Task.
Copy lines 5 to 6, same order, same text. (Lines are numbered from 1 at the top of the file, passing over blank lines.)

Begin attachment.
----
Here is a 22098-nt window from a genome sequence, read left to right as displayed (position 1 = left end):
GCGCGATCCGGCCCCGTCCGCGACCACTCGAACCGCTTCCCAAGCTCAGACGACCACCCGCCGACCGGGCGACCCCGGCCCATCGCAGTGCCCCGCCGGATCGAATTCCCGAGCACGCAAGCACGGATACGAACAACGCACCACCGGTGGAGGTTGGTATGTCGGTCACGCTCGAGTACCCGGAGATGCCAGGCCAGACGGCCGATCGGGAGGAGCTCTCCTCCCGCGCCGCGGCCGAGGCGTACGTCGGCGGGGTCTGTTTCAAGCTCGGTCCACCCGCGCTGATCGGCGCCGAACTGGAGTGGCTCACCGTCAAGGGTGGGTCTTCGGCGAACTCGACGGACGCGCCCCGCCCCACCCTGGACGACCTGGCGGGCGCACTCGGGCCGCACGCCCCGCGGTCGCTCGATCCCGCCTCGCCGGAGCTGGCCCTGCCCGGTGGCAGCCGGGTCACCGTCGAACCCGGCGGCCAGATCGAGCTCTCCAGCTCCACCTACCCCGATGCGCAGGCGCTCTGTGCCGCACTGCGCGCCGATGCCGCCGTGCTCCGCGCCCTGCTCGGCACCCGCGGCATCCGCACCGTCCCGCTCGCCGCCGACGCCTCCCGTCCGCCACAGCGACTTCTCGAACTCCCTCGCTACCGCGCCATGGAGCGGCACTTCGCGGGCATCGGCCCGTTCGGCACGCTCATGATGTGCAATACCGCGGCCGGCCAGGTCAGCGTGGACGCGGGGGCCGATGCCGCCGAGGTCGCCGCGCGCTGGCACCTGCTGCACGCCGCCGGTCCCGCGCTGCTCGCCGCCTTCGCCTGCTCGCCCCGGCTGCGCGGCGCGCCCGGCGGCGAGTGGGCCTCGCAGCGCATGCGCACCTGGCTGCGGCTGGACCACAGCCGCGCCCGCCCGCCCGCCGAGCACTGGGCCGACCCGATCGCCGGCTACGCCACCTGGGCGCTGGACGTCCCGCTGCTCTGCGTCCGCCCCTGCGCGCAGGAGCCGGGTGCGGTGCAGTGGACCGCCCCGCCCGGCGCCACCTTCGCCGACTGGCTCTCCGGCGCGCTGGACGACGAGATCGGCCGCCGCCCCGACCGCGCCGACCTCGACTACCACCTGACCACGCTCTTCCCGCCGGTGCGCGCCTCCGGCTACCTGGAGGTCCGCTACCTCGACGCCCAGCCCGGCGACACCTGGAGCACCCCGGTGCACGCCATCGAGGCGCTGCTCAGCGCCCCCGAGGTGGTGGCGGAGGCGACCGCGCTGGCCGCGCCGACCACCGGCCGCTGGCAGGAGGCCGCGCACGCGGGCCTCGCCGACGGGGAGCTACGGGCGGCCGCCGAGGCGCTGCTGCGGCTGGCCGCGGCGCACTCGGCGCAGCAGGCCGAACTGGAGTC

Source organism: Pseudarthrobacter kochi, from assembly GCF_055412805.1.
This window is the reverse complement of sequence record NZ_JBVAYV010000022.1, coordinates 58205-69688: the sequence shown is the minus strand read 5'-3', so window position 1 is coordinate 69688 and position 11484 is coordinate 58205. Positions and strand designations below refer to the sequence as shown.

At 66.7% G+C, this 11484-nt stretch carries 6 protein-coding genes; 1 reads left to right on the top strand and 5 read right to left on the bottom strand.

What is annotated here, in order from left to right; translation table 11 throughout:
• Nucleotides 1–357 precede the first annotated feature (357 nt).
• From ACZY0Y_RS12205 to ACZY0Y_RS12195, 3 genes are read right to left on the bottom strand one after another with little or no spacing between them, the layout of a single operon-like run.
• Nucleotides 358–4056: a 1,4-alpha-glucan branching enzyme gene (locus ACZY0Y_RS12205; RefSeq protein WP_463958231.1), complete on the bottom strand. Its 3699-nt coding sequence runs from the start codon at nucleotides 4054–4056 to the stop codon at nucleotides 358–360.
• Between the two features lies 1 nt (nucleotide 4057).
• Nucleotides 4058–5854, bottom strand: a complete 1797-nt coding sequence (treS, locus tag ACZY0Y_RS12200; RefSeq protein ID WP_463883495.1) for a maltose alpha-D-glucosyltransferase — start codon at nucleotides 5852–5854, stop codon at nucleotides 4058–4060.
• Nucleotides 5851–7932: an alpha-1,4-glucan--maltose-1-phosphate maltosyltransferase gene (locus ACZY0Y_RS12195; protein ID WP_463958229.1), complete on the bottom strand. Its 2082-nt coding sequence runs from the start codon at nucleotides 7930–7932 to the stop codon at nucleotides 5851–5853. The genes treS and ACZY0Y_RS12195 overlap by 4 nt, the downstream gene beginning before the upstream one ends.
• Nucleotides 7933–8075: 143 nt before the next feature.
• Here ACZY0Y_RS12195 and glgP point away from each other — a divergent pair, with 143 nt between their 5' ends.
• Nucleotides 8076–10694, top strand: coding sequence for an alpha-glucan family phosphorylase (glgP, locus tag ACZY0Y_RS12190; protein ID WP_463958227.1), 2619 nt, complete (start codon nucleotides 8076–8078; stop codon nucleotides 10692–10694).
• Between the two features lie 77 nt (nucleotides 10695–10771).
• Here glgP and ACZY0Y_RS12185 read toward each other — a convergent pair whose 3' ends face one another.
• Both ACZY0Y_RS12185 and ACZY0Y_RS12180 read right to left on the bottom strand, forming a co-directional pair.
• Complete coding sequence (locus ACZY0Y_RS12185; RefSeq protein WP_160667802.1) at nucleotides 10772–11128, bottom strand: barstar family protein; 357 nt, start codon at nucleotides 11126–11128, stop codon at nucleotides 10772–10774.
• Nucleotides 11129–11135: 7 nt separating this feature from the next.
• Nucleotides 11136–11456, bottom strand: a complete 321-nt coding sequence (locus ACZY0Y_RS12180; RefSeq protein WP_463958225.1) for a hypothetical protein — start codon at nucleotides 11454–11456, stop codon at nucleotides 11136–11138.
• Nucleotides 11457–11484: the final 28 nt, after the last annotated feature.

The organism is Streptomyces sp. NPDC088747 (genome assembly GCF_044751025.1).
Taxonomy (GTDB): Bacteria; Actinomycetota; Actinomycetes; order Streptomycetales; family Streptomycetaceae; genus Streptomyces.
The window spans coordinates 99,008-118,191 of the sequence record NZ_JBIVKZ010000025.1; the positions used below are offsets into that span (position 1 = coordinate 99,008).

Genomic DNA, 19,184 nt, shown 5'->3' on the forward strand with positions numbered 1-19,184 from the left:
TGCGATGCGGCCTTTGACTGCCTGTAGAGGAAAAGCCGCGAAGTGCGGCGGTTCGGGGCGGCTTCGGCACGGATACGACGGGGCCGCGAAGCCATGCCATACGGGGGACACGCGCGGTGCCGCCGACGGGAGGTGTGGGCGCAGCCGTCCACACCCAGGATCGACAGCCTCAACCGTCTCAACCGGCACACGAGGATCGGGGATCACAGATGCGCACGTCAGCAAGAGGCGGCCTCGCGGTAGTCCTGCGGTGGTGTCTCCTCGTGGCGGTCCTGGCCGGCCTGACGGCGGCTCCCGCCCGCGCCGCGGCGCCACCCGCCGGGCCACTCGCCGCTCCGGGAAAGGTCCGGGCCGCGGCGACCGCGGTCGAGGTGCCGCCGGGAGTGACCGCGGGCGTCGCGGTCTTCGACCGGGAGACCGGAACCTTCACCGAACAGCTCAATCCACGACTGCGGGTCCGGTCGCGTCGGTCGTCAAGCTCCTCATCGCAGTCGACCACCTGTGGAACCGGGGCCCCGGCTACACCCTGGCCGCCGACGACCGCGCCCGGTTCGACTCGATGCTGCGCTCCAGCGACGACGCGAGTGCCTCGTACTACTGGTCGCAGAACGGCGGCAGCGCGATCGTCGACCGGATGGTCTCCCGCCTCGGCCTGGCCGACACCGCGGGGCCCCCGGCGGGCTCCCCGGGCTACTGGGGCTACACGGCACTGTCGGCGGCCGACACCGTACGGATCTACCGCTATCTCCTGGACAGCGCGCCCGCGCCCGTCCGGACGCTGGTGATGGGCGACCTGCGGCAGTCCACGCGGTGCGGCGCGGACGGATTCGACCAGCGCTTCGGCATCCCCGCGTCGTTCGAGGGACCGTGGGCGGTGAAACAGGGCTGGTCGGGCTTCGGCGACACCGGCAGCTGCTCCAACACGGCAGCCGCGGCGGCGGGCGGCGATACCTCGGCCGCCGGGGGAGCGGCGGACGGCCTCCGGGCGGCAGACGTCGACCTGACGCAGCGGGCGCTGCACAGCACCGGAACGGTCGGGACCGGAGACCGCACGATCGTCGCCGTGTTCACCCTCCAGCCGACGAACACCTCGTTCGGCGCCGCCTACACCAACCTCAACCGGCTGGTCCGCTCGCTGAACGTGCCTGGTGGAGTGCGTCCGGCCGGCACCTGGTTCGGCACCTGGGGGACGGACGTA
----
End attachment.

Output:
At 66.7% G+C, this 11484-nt stretch carries 6 protein-coding genes; 1 reads left to right on the top strand and 5 read right to left on the bottom strand.

What is annotated here, in order from left to right; translation table 11 throughout: